Inflation has peaked
Inflation has reached the highest level since November 2011
In accordance with the GUS data, CPI inflation rose to 4.7% YoY in February vs. 4.3% in January (revised downwards from 4.4%), running above the market expectations equal to our forecast (4.4%). Thus, inflation has reached the highest level since November 2011 and for two months now has been staying above the upper limit of band for deviations from the NBP inflation target.
Conducive to the increase in inflation were higher dynamics of energy prices (5.5% YoY in February vs. 4.0% in January – the effect of the rise in the electricity prices, which rose by ca. 12% in January – February period) and higher core inflation, which we estimate to have risen to 3.6% YoY in February vs. 3.1% in January. It has thus reached the highest level since April 2002. The increase in core inflation resulted largely from higher dynamics of prices in the category “alcoholic beverages and tobacco products” (the effect of higher excise tax – see MACROpulse of 14/2/2020). Conducive to higher core inflation were also higher dynamics of prices in the categories “housing (excluding energy)” (the effect of higher garbage removal fees and the increase in other costs due to higher minimum wage), “restaurants and hotels”, “recreation and culture”, “other expenditure on goods and services”, and “health”. On the other hand, conducive to a decrease in inflation were lower dynamics of fuel prices (2.4% YoY in February vs. 3.5% in February), largely due to the abatement of the last year low base effects and to MoM decrease in fuel prices. The dynamics of prices in the category “food and non-alcoholic beverages” have not changed in February compared to January and amounted to 7.5% YoY.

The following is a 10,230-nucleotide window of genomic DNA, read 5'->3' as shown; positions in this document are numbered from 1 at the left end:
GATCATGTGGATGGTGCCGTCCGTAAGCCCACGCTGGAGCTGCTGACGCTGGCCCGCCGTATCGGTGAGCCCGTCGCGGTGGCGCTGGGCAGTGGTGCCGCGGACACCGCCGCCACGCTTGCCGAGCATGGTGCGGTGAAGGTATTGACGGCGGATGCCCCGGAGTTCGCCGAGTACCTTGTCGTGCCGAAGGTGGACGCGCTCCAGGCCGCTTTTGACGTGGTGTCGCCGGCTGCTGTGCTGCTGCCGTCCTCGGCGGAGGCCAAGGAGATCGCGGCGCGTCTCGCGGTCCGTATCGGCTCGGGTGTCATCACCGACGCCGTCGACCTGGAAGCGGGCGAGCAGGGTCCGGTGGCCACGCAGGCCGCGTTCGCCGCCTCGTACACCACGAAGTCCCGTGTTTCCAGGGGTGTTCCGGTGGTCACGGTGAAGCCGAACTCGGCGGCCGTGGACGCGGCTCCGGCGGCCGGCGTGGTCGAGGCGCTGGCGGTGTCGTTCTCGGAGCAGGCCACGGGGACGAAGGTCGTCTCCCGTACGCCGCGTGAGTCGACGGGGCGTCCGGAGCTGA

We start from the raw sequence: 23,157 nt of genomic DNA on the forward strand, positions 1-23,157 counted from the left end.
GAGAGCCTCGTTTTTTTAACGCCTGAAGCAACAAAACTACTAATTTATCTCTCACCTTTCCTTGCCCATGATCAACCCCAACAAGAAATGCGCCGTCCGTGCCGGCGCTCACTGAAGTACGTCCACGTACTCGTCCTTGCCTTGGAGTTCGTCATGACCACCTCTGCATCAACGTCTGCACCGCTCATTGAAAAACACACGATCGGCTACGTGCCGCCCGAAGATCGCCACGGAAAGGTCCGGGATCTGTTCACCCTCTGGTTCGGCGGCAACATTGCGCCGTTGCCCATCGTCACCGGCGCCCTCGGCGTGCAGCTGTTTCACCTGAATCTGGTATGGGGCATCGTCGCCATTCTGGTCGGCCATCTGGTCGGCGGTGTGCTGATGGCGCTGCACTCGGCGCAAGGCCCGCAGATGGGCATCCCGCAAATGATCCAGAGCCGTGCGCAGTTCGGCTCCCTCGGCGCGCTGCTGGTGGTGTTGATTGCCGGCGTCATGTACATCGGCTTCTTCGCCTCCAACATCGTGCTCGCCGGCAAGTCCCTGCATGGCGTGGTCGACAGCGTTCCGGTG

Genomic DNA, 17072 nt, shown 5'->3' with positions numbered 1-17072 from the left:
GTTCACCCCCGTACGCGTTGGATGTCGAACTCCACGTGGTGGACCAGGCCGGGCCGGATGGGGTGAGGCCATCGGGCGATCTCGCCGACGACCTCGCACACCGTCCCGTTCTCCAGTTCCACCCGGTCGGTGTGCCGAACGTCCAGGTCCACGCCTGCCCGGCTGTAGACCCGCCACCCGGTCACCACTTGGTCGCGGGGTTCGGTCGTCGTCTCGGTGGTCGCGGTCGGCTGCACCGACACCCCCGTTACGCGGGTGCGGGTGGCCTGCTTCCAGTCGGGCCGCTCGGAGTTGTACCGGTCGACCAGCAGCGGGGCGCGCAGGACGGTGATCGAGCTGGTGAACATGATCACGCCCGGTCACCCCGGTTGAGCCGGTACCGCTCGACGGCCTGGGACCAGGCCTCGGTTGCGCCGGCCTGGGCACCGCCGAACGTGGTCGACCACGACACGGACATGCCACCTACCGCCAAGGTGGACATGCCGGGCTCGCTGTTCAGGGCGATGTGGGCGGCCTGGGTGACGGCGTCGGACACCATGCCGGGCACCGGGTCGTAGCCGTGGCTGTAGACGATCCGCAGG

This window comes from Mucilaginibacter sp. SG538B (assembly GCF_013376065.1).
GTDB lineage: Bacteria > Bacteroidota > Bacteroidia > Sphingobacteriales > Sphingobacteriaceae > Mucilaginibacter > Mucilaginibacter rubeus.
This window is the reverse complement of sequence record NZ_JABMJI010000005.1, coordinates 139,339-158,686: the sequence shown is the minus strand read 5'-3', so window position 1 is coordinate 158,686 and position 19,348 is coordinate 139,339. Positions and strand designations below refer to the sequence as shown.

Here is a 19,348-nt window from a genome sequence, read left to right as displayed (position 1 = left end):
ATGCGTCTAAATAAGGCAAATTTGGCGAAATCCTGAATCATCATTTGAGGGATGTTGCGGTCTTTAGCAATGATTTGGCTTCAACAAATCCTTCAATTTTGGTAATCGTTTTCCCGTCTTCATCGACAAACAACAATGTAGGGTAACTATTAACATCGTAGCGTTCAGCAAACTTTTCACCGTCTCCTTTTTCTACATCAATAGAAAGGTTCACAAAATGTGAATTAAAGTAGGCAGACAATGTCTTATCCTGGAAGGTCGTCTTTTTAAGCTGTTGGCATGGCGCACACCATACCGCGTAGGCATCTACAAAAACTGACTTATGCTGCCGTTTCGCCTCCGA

An increasing part of the Poles’ budgets is spent on food
GUS has also published the revised weights in the CPI inflation basket, reflecting the structure of the households’ expenditures in 2019. Especially noteworthy is a further increase in the percentage of the expenditure on food (25.24% in 2019 vs. 24.89% in 2018). The continuing increase of the importance of this category in expenditures is contradictory to the Engel’s law saying that as consumer’s income increases, the proportion of income spent on food falls. An increase in the percentage of households’ expenditures has also been recorded in the category “recreation and culture”, namely a category showing a relatively high income elasticity of demand (i.e. high sensitivity of demand to changes in income). In this context somewhat surprising is a decrease of the share of the category “restaurants and hotels” in the inflation basket.
COVID-19 is going to drag inflation downwards
Due to the spreading COVID-19 epidemic, we see a significant downside risk to our inflation scenario. The substantial deterioration of Polish and global economic outlook due to the coronavirus epidemic is of a deflationary nature; therefore, it will be conducive to lower price dynamics in subsequent months. Our revised macroeconomic scenario for 2020-2021, including our new inflation profile, will be presented in the next MACROmap.
Today’s data on inflation are slightly positive for PLN and bond yields.